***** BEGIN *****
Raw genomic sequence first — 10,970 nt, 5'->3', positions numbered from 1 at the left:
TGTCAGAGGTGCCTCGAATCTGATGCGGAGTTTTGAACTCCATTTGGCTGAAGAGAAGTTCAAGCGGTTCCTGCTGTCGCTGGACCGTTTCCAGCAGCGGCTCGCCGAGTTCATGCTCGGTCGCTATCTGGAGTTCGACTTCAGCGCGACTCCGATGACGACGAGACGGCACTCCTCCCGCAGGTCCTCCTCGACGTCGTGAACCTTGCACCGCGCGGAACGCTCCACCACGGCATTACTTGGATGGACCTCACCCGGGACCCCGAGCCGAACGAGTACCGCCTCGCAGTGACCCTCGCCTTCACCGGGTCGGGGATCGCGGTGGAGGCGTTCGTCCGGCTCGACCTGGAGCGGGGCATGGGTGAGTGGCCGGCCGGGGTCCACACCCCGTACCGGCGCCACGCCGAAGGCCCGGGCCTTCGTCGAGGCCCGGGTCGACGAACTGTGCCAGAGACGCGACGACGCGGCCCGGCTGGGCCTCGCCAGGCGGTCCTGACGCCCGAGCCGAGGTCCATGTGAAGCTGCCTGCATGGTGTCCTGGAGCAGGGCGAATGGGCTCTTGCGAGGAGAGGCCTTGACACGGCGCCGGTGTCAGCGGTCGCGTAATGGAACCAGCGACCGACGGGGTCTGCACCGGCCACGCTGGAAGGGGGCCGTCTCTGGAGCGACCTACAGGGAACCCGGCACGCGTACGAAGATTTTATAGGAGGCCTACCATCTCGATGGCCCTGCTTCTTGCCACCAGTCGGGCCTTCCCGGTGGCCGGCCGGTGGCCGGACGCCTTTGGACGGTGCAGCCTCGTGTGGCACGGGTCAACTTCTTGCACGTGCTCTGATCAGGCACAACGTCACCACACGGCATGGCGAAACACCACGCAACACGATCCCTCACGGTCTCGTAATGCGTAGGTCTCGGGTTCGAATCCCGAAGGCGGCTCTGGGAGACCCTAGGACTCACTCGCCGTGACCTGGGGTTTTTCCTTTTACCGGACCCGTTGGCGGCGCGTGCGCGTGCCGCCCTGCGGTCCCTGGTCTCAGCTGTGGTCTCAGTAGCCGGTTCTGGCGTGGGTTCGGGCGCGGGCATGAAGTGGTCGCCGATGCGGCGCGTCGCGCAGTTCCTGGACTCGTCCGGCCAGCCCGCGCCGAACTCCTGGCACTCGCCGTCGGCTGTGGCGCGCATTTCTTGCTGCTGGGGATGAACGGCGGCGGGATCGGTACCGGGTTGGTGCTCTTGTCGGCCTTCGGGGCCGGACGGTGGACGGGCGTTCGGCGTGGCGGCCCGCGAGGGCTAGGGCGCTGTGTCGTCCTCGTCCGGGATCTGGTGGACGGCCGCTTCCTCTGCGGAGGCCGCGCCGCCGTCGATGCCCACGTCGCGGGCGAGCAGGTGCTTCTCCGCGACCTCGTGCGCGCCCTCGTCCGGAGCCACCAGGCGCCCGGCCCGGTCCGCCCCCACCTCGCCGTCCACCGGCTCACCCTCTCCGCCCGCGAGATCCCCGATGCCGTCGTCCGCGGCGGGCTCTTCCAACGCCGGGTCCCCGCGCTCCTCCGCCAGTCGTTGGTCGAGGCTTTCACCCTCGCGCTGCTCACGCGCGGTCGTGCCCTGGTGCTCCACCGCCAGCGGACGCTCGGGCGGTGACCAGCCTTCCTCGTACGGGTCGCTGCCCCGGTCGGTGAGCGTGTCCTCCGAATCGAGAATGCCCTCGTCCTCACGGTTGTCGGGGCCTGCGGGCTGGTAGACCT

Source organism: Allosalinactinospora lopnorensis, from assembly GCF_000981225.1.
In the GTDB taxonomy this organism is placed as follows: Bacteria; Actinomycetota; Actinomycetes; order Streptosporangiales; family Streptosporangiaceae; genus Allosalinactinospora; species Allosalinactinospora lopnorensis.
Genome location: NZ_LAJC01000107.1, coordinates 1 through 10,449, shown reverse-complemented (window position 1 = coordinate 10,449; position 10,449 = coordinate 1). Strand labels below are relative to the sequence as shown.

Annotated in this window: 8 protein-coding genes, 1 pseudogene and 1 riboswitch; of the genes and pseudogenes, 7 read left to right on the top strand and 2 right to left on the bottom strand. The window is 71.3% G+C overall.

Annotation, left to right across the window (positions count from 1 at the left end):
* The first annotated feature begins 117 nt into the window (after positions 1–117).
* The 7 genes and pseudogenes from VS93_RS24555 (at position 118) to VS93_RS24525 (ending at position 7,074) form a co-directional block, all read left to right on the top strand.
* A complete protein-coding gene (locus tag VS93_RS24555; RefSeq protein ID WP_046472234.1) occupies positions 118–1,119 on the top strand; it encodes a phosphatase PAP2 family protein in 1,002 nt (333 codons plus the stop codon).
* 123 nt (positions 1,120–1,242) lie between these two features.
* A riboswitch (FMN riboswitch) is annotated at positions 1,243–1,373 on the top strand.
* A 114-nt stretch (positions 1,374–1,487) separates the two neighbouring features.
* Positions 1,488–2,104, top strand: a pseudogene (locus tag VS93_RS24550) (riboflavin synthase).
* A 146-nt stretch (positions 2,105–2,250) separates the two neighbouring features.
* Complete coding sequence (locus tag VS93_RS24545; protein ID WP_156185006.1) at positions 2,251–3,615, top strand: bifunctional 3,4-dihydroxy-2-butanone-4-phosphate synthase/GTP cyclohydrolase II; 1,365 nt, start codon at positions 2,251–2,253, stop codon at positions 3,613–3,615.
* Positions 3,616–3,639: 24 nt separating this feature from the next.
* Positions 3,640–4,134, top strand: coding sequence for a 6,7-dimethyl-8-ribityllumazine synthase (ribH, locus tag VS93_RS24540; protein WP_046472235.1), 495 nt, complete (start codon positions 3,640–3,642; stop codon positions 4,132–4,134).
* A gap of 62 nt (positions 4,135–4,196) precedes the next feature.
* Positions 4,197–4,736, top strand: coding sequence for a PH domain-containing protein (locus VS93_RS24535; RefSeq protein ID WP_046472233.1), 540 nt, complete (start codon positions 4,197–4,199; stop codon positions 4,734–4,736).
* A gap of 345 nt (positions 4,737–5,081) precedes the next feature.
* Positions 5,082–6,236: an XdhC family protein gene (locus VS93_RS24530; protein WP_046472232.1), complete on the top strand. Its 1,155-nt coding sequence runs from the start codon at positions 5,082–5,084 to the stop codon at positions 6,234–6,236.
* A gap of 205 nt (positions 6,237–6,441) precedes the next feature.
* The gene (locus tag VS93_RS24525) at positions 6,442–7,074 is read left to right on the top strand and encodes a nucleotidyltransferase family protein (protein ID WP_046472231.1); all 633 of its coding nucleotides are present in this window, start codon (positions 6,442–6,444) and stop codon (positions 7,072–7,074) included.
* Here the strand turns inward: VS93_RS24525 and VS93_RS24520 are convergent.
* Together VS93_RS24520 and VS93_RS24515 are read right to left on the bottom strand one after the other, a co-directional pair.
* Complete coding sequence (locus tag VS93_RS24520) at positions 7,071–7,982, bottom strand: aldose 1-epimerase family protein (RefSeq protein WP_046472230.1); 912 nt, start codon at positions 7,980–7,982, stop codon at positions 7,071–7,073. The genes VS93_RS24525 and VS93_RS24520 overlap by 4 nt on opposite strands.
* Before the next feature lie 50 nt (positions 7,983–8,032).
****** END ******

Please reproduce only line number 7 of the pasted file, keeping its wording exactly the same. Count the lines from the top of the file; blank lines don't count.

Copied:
Annotation, left to right across the window (positions count from 1 at the left end):